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Ultraísta - Ultraísta

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Artist: Ultraísta

Album: Ultraísta

Label: Temporary Residence

Review date: Nov. 29, 2012

For a debut record, Ultraísta doesn’t exactly aim small. Multi-instrumentalists Nigel Godrich and Joey Waronker can be heard...well, all over the 1990s — Godrich is probably best-known for his production work for Radiohead, and Waronker is one of the business’s most respected session men. (The two of them are also members of the Thom Yorke-fronted group Atoms For Peace.) And while vocalist Laura Bettinson may not be as recognizable a name as her bandmates, it’s not for lack of talent. Her range as a vocalist allows her to sound at home on both the album’s more atmospheric and kinetic songs. At times, her presence is the liveliest element on display, creating energy when the music behind her is more content to achieve a dense kind of sonic wallpaper. The end result is an album of esoteric pop; it’s the kind of album that might have ended up on Grand Royal in that label’s prime. Eccentric enough to keep it from falling neatly on some pop axis, but wrapped up in insider cred.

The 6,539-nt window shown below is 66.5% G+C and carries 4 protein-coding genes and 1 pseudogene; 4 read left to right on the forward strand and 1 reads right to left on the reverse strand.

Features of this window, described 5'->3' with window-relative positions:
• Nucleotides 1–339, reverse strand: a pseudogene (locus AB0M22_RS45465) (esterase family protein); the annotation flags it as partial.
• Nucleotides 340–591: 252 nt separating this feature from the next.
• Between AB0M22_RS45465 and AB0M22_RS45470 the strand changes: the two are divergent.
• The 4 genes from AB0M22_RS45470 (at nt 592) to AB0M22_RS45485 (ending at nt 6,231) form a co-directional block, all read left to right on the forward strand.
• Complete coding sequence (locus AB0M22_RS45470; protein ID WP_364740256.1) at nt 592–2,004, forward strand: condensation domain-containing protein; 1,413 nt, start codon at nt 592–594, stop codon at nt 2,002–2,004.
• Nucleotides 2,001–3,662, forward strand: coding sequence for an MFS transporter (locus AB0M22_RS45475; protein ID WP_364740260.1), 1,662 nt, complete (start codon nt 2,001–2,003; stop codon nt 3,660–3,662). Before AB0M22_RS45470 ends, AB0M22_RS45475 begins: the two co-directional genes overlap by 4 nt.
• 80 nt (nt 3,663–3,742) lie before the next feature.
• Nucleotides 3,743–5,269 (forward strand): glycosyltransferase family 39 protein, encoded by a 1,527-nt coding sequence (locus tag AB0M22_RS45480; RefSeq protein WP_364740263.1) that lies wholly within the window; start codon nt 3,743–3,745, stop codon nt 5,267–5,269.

The best songs on Ultraísta recall the murky pop made by the likes of Broadcast, where clarity and catchiness intermingled. “Strange Formula,” in particular, throws a number of striking textures into the mix, blending decaying synth sounds with an uptempo beat and precisely enunciated lyrics from Bettinson. And “Smalltalk” effectively balances a reverberating keyboard melody with a staccato beat to rewarding effect. Elsewhere, Ultraísta is more content to find a texture and stick with it. “Easier” and “Gold Dayzz” both feel somewhat like the sonic equivalent of treading water — they’re layered and abound with nimble sounds, but never feel effective as either mood pieces or ambient soundscapes. In terms of Ultraísta’s more downtempo moments, the later “Party Line” does a better job of maintaining interest even as the pace slows.

Ultraísta’s name evokes the Ultraist school of writing, whose most notable member was Argentina’s Jorge Luis Borges. I’m not clear if the members of Ultraísta see themselves as musical heirs to a notable literary tradition, or if they’ve simply chosen the name because of its notable cultural associations. It suggests ambitions beyond the smart, textured pop that’s heard here.

By Tobias Carroll

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